# How to compute the complex integral $\int_{\gamma} e^{\frac{1}{z^2 - 1}}\sin{\pi z} \, \mathrm dz$?

My Problem

I'm trying to solve problems from old qualifying exams in complex analysis and right now I'm stuck on the following exercise.

Compute the complex integral

$$\int_{\gamma} e^{\frac{1}{z^2 - 1}}\sin{\pi z} \,\mathrm dz$$

where $\gamma$ is a closed curve in the right half plane that has index $N$ with respect to the point $1$.

My attempt

By the Residue theorem, since the function $f(z) := e^{\frac{1}{z^2 - 1}}\sin{\pi z}$ has only an isolated singularity at $z = 1$ in the right half plane, which in this case is an essential singularity, we can compute the integral by finding the residue at $1$, more precisely

$$\int_{\gamma} e^{\frac{1}{z^2 - 1}}\sin{\pi z} \, \mathrm dz = 2\pi i N \operatorname{Res}{(f(z); 1)}$$

where the $N$ comes from the assumption on the index of the curve.

Now my problem is that I can't compute this residue. The "obvious" things that I have tried are finding the Laurent expansions of the functions $e^{\frac{1}{z^2 - 1}}$ and $\sin{\pi z}$ around $z = 1$. It is easy to find that

$$\sin{\pi z} = -\frac{\pi}{1!}(z - 1) + \frac{\pi^3}{3!}(z - 1)^3 -\frac{\pi^5}{5!}(z - 1)^5 + \frac{\pi^7}{7!}(z - 1)^7 + \cdots$$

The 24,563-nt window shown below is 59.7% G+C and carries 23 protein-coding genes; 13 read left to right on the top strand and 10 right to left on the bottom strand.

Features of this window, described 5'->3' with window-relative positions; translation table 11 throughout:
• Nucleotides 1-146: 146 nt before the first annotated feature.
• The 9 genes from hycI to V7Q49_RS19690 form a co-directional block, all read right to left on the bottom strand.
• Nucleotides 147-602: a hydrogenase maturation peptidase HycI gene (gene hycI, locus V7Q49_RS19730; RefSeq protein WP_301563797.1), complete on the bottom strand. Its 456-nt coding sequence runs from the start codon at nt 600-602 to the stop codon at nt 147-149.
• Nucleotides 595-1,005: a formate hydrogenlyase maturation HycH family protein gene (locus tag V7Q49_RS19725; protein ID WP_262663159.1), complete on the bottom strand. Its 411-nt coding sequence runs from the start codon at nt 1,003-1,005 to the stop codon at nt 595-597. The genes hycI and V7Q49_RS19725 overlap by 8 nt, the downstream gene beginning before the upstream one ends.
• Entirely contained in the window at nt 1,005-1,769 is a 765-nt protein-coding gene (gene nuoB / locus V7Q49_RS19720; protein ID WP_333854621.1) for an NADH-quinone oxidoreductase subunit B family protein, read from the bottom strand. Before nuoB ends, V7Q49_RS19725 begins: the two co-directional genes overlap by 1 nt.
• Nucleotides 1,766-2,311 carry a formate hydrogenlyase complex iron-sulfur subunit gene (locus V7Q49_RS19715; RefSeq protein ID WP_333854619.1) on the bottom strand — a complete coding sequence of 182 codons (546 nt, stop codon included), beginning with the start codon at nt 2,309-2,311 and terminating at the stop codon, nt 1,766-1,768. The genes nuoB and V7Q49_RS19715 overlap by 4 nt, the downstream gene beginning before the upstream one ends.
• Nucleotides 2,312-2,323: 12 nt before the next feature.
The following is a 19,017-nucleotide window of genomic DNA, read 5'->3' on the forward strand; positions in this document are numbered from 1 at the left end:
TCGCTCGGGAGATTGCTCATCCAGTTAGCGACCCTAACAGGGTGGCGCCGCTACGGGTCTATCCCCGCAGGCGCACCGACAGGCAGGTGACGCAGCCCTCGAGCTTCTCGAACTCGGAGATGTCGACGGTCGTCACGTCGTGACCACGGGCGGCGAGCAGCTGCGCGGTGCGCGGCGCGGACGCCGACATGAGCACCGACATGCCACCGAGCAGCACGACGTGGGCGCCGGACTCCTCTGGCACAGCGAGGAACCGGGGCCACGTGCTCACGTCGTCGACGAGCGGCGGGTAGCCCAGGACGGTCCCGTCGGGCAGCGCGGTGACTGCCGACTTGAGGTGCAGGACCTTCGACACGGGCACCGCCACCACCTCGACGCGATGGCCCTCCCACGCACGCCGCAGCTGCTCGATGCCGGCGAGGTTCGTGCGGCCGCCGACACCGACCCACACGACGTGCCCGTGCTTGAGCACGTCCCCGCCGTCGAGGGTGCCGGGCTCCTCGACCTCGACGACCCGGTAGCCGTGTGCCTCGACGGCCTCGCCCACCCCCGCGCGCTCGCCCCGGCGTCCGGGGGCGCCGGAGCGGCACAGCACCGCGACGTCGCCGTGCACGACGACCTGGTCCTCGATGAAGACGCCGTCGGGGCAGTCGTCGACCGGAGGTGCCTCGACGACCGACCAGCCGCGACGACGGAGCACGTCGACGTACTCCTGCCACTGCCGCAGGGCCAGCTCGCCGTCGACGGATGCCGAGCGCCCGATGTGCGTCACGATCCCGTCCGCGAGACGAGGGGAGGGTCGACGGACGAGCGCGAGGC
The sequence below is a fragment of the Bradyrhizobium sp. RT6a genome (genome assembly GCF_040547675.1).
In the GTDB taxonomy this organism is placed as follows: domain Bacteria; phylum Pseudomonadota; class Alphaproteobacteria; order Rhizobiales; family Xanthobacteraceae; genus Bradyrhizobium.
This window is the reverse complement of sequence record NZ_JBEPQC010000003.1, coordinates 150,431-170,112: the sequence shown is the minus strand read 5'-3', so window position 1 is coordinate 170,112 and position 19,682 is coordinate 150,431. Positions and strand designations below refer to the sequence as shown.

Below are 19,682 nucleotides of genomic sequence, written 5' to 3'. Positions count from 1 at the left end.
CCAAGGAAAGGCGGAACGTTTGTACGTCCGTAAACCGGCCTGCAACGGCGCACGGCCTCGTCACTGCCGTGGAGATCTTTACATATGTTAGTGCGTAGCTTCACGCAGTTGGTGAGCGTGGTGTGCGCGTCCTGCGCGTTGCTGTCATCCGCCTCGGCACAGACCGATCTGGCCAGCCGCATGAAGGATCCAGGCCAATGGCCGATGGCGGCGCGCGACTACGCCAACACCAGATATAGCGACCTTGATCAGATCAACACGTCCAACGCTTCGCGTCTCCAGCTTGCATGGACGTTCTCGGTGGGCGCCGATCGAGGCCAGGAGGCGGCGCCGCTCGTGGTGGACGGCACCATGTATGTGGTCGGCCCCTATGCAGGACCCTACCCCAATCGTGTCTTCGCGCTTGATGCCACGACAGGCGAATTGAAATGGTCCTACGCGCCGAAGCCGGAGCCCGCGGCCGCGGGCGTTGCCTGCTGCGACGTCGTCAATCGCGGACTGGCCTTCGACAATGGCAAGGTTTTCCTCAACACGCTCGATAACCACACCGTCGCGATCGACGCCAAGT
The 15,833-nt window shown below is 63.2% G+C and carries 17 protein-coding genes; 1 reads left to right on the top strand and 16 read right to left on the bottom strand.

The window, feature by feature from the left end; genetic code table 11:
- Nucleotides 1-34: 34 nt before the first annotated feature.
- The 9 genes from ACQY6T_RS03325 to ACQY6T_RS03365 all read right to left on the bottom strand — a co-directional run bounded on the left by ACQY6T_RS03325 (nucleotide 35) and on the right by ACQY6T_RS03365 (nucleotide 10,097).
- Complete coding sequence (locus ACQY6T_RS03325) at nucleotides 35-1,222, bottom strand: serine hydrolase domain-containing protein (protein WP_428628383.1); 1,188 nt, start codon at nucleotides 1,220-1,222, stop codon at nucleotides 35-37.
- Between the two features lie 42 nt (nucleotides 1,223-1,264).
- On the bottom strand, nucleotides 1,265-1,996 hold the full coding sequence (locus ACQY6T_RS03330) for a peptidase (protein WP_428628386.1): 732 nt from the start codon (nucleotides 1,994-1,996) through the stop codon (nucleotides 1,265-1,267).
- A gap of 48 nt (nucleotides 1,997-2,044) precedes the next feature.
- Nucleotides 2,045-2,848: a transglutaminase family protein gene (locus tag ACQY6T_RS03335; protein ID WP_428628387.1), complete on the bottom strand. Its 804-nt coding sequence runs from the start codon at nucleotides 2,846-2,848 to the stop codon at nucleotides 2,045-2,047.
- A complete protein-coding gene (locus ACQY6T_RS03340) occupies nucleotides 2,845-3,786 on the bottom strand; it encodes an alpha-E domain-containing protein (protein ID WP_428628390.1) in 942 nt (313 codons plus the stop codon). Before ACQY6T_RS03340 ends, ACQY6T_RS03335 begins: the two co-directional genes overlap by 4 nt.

Then I tried doing the following with the exponential:

$$e^{\frac{1}{z^2 - 1}} = \sum_{n = 0}^{\infty}\frac{1}{n!}\frac{1}{(z^2 - 1)^n}$$

and I thought that maybe then expressing the fraction $\frac{1}{z^2 - 1}$ as

$$\frac{1}{z^2 - 1} = \frac{1}{2} \left ( \frac{1}{z-1} - \frac{1}{z+1} \right )$$

and using the Laurent expansion

$$\frac{1}{z+ 1} = \frac{1}{z - 1 + 2} = \frac{1}{2}\frac{1}{1 + \frac{z - 1}{2}} = \frac{1}{2} \sum_{n = 0}^{\infty}\frac{(z - 1)^n}{2^n}$$

could be of help.

But now I don't see much hope of this working because I would have to put this last infinite series back into the series for the exponential and there's an $n$-th power there, and finally to top it all I would have to multiply by the Laurent series for the $\sin{\pi z}$ to try to get a hold of the coefficient of $\frac{1}{z - 1}$.

I would really appreciate any help with this. Thanks.

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+1 for such a neatly posed question. – Pedro Tamaroff Aug 4 '12 at 3:02

Using your series expansions we can write: $$e^{\frac1{z^2-1}} \sin \pi z = \sum_{n,k \ge 0} (-1)^{k+1} \frac{\pi^{2k+1}}{(2k+1)!\,n!} \frac1{(z+1)^n}\frac1{(z-1)^{n-2k-1}}$$ Now (for any $z$ inside the circle of radius 2 centered at $z=1$) $$(z+1)^{-n} = \sum_{l\ge0} \frac{(-n)(-n-1)\cdot\ldots\cdot(-n-l+1)}{l!}2^{-n-l} (z-1)^l$$ So in total we get $$e^{\frac1{z^2-1}} \sin \pi z = \sum_{n,k,l \ge 0} (-1)^{k+1} \frac{\pi^{2k+1}}{(2k+1)!\,n!} {-n \choose l} \frac1{2^{n+l}} \frac1{(z-1)^{n-2k-l-1}}$$ The coefficient of $\frac1{z-1}$ is then $$\sum_{n,k \ge 0} \frac{(-1)^{k+1} \pi^{2k+1}}{(2k+1)!\,n!\,4^{n-k}} {-n \choose n-2k}$$ There must be a nicer solution however....